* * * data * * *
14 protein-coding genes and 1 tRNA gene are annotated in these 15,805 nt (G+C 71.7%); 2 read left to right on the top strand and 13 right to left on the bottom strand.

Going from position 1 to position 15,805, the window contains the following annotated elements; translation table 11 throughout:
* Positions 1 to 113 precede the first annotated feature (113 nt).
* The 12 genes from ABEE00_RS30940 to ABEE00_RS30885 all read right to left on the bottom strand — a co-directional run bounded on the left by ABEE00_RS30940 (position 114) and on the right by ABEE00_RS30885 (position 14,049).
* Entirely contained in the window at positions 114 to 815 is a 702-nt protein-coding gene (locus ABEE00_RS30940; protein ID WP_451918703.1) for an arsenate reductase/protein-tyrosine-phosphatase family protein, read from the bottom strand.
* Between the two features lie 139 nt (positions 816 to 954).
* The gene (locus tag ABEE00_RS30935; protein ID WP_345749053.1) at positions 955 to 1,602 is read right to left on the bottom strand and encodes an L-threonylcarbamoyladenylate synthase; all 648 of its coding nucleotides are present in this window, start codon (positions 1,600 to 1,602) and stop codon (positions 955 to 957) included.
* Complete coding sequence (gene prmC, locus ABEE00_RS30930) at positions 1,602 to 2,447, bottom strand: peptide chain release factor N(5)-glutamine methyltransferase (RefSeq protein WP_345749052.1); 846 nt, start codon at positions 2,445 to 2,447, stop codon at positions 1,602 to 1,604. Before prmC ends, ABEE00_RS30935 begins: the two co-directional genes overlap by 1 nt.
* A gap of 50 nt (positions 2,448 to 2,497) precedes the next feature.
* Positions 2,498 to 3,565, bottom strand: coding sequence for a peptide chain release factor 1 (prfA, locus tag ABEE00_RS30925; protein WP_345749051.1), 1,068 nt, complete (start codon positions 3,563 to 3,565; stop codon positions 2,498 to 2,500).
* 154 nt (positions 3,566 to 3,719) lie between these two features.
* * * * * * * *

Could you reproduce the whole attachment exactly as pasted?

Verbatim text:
14 protein-coding genes and 1 tRNA gene are annotated in these 15,805 nt (G+C 71.7%); 2 read left to right on the top strand and 13 right to left on the bottom strand.

Going from position 1 to position 15,805, the window contains the following annotated elements; translation table 11 throughout:
* Positions 1 to 113 precede the first annotated feature (113 nt).
* The 12 genes from ABEE00_RS30940 to ABEE00_RS30885 all read right to left on the bottom strand — a co-directional run bounded on the left by ABEE00_RS30940 (position 114) and on the right by ABEE00_RS30885 (position 14,049).
* Entirely contained in the window at positions 114 to 815 is a 702-nt protein-coding gene (locus ABEE00_RS30940; protein ID WP_451918703.1) for an arsenate reductase/protein-tyrosine-phosphatase family protein, read from the bottom strand.
* Between the two features lie 139 nt (positions 816 to 954).
* The gene (locus tag ABEE00_RS30935; protein ID WP_345749053.1) at positions 955 to 1,602 is read right to left on the bottom strand and encodes an L-threonylcarbamoyladenylate synthase; all 648 of its coding nucleotides are present in this window, start codon (positions 1,600 to 1,602) and stop codon (positions 955 to 957) included.
* Complete coding sequence (gene prmC, locus ABEE00_RS30930) at positions 1,602 to 2,447, bottom strand: peptide chain release factor N(5)-glutamine methyltransferase (RefSeq protein WP_345749052.1); 846 nt, start codon at positions 2,445 to 2,447, stop codon at positions 1,602 to 1,604. Before prmC ends, ABEE00_RS30935 begins: the two co-directional genes overlap by 1 nt.
* A gap of 50 nt (positions 2,448 to 2,497) precedes the next feature.
* Positions 2,498 to 3,565, bottom strand: coding sequence for a peptide chain release factor 1 (prfA, locus tag ABEE00_RS30925; protein WP_345749051.1), 1,068 nt, complete (start codon positions 3,563 to 3,565; stop codon positions 2,498 to 2,500).
* 154 nt (positions 3,566 to 3,719) lie between these two features.